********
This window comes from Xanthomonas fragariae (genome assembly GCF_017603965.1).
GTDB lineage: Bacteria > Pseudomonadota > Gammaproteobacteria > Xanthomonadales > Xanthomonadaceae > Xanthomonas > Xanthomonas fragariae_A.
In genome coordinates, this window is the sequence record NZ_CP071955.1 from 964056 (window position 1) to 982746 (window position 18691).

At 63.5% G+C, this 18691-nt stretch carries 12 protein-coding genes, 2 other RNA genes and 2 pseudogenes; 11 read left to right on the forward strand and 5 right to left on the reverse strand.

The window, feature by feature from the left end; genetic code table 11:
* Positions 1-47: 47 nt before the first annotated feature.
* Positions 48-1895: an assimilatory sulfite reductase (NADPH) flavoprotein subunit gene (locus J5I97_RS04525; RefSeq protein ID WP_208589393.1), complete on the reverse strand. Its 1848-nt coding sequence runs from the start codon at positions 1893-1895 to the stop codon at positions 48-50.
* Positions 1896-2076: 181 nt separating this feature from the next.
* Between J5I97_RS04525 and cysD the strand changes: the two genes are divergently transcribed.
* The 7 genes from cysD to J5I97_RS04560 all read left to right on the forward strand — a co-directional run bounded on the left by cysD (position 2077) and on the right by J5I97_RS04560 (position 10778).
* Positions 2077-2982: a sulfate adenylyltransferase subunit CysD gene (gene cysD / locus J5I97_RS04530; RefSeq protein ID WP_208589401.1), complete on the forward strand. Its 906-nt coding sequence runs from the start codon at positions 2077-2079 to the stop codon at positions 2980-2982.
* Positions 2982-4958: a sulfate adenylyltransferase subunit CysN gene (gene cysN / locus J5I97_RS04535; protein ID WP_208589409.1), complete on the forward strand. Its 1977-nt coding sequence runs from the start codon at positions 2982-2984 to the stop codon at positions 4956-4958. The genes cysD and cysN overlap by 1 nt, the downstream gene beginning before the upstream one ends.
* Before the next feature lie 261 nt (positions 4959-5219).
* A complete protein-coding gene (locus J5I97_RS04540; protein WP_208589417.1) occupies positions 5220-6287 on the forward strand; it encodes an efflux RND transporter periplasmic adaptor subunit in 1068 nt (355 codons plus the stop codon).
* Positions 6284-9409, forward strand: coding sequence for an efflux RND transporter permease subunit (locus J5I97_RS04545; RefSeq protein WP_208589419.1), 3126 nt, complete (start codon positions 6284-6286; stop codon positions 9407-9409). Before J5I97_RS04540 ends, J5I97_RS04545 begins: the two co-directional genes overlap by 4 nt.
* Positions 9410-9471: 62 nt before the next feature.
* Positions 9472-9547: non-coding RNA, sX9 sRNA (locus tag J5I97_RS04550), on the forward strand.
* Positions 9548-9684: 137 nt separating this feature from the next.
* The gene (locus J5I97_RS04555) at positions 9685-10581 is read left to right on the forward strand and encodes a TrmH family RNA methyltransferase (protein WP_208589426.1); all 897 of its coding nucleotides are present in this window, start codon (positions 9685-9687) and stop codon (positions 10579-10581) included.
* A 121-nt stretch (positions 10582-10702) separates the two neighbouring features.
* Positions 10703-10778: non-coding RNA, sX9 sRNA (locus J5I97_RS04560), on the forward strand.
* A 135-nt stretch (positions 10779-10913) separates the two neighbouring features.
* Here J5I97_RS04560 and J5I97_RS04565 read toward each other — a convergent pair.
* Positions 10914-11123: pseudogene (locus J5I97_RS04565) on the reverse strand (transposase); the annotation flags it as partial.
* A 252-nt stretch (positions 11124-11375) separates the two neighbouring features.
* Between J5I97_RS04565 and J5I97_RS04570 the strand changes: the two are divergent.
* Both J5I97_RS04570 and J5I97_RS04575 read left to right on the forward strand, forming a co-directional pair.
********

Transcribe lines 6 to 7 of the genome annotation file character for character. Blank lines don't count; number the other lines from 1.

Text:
* Positions 1-47: 47 nt before the first annotated feature.
* Positions 48-1895: an assimilatory sulfite reductase (NADPH) flavoprotein subunit gene (locus J5I97_RS04525; RefSeq protein ID WP_208589393.1), complete on the reverse strand. Its 1848-nt coding sequence runs from the start codon at positions 1893-1895 to the stop codon at positions 48-50.